As with any cancer, the effectiveness of treatment for prostate cancer depends quite heavily on the stage at which the cancer is diagnosed. Having the ability to immediately begin treatment for cancer – especially when the disease is in its earliest stages – allows for the greatest opportunity for an ultimate cure. The later the cancer is diagnosed, the more complicated the disease tends to be, the further it is has often spread, and the more challenging it becomes to treat.
Prostate cancer is one of the most curable types of cancer when it is treated in the early stages. So it’s vital that men undergo regular screenings to detect any changes to the prostate. Any flags that go up for your doctor will in turn instigate further testing, thus allowing the earliest ability to detect cancer if it exists.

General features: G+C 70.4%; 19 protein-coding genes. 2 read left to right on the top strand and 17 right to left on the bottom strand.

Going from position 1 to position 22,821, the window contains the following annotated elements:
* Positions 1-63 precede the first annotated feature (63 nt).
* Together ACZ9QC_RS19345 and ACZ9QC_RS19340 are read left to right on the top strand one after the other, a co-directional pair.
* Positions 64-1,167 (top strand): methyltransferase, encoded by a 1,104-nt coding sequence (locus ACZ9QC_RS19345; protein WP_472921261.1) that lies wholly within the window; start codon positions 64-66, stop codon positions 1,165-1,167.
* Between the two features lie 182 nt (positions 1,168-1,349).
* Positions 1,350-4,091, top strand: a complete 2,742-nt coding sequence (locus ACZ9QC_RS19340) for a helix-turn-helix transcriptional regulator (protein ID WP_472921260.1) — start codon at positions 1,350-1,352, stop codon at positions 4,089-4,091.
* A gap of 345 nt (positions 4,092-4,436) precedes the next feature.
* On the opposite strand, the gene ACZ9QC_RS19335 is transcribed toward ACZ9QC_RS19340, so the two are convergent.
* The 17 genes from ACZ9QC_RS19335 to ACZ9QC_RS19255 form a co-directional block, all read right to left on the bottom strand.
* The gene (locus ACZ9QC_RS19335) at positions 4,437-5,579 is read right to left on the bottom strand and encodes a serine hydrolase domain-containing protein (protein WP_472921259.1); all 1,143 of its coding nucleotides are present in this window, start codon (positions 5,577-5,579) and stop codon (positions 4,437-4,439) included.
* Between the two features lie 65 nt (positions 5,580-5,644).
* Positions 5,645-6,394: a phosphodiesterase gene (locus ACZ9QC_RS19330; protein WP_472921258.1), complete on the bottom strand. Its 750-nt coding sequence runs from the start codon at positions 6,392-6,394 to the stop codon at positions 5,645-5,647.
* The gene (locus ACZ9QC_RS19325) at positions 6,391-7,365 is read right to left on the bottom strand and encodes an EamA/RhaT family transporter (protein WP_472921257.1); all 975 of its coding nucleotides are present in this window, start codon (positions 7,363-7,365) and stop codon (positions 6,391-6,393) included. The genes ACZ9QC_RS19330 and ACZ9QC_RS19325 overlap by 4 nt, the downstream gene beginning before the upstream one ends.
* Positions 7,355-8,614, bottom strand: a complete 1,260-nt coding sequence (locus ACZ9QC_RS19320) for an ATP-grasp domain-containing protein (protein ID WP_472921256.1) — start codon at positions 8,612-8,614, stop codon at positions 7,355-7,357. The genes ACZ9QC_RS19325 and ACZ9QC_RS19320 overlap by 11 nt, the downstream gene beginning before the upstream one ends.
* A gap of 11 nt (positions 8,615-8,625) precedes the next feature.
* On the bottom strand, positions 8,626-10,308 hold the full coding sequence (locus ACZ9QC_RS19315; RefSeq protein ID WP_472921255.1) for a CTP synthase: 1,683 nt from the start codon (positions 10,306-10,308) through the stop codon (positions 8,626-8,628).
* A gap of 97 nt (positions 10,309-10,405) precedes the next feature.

Of course, the patient is always most concerned with prognosis – what their future looks like in terms of survivability and even achieving a cancer-free status. Here are some important things to keep in mind when it comes to the survival rates for prostate cancer:
When the prostate cancer is diagnosed in stages I and II (a large majority of men diagnosed with prostate cancer are diagnosed in these stages), the cancer is still localized to its original location with no evidence of it spreading. When prostate cancer is treated within these early stages, the patient has nearly a 100% 5-year survival rate.
Stage 3 of prostate cancer – also known as the regional stage – means that the cancer has spread beyond the prostate to adjacent areas. With treatment, there is still a nearly 100% 5-year survival rate.
By the time prostate cancer reaches stage 4 – also known as the distance stage – it has spread to other organs, bones, and distant lymph nodes. At this stage, the 5-year survival rate drops considerably to 28%. This is a clear example of how important an early diagnosis is for effective prostate cancer treatment.